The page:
(I also hope to explore how much of this pop culture paganism is more the spirituality side of my work, as opposed to the more religious, god-focused side of my practice, later on.)

Edit: Also connected and relating to what I want to explore!

 

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About Aine

Aine Llewellyn is a 20 year old girl creature currently mucking about in southern Arizona. She enjoys the winters and rain but can’t stand the heat. She is a difficult polytheist that natters on and on about her faith.

  • http://twitter.com/Scootareader Scootareader

    Whoa… followed a link that had to do with ponies and stumbled across this. I’m not familiar with the names you’re saying with the Four Gods and Antinous, but I really like what you’re getting at here.

    I’m with you on comics being convoluted (I’m actually reading the MLP main series and micro series as they’re released), as well as the refreshing nature of superhero movies that tell a straightforward story with none of the additional burden of knowledge. I can’t just go pick up a comic and enjoy it; it has to be from start to finish. A movie is really easy to get into at this point.

    As far as heroes in religious practices… well, we’ve got people who believe Jedi are a real thing, insofar as being wise mediators in disputes, which is obviously inspired by the wisdom of Jedi in the Star Wars series. Futurama also did a big spoof about Star Trek becoming a religion, though it calls a lot closer to home than some care to admit.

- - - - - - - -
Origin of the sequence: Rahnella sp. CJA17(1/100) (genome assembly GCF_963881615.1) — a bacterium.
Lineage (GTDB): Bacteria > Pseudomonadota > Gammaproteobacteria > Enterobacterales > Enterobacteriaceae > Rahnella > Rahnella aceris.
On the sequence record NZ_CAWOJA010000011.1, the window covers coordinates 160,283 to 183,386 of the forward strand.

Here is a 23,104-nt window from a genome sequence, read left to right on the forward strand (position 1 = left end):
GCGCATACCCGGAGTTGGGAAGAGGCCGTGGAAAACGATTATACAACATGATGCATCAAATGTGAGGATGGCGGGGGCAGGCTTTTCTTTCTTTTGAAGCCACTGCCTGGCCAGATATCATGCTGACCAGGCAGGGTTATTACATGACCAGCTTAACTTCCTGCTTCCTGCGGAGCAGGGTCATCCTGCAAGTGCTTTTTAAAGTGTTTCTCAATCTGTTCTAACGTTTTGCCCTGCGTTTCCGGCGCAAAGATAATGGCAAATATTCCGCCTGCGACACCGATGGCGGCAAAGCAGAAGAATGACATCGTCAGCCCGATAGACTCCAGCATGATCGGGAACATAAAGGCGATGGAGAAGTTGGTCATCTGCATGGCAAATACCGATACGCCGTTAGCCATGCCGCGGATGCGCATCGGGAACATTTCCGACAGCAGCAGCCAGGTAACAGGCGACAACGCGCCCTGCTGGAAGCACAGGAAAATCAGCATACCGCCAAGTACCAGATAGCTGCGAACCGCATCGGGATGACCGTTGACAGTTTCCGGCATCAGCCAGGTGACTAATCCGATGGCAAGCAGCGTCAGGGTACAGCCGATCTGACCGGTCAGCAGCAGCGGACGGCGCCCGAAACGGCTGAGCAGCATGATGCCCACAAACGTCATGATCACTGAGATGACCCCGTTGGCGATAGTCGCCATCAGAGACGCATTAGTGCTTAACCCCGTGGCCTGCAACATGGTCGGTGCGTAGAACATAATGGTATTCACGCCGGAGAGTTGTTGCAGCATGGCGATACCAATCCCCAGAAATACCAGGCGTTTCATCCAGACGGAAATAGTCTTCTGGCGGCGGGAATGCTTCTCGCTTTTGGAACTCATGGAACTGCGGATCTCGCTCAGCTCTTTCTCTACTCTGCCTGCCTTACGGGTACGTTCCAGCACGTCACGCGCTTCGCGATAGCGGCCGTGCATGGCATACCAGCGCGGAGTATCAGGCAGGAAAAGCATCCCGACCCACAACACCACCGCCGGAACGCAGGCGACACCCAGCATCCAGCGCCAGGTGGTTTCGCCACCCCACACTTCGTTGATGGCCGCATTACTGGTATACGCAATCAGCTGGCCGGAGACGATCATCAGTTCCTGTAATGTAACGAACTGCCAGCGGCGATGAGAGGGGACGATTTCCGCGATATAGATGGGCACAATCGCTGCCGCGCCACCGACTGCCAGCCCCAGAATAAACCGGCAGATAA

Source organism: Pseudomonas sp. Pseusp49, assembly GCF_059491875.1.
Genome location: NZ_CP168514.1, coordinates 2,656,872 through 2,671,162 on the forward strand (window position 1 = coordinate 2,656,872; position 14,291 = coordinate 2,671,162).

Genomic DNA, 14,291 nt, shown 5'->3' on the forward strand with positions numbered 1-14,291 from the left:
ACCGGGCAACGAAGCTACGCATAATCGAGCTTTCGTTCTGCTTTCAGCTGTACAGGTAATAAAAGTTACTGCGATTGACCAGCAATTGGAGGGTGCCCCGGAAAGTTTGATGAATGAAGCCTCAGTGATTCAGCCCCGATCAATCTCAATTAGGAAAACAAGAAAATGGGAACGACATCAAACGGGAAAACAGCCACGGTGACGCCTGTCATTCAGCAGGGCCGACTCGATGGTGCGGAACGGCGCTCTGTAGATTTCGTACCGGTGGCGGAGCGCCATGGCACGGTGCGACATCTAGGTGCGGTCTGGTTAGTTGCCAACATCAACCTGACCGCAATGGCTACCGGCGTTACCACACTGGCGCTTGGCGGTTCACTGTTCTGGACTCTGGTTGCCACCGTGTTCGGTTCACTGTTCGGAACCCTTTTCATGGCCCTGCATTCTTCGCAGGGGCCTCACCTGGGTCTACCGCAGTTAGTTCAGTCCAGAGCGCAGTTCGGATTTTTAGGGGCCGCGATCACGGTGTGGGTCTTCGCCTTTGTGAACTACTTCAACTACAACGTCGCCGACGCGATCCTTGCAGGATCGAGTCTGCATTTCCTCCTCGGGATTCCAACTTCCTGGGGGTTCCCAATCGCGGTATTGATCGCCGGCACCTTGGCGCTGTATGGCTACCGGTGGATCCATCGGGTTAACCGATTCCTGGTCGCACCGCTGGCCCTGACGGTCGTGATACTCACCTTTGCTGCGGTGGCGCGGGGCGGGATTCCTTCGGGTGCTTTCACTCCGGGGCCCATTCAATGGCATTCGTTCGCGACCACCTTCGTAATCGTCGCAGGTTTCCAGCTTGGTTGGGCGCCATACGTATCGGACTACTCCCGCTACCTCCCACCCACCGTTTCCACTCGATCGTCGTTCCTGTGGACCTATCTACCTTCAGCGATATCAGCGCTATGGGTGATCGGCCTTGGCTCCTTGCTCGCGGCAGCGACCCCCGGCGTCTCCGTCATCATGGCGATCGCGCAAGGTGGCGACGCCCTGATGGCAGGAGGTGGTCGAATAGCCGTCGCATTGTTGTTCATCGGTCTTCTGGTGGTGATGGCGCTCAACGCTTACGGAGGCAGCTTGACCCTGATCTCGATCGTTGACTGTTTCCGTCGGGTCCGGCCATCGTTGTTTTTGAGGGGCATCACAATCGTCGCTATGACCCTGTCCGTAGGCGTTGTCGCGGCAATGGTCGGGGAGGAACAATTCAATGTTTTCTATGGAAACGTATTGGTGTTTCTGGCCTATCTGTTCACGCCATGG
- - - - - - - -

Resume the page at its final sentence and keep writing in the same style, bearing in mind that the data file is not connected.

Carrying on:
All in all, it’s what makes someone feel complete when they’re pursuing it, right? Some prefer to think there’s a spiteful little kid torturing us with “commandments;” others take a more naturalistic approach based on what they observe and know. I personally favor the “I don’t know” argument. Why not let Jedi have a religion? It’s what people want to pursue.

    Let people have their superheroes. They’re role models, the idea that something as simple as a human can become something truly great. We’re supposed to look at such things as inspiration for ourselves and become something more in pursuit of the emulation of their image. I think worshipping Iron Man, as well as a multitude of other superheroes, can lead to great things.

    • Aine

      I think they can lead to great things as well…but I can’t deny that there are plenty of spirits in my life that hand down ‘commandments’ that are just as important to me as the pop culture spirituality side of my practice, which is more ‘naturalistic’.

  • http://www.facebook.com/chkraemer13 Christine Hoff Kraemer
    • Aine

      Added to the post!

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  • Sunweaver

    Rainbow Dash is a particular favorite at our house. Between My Little Pony and the Kung Fu Panda movies, the kids are getting a pretty good education about how to skillfully exist in the world. When I was a young sprog, it involved Fraggles.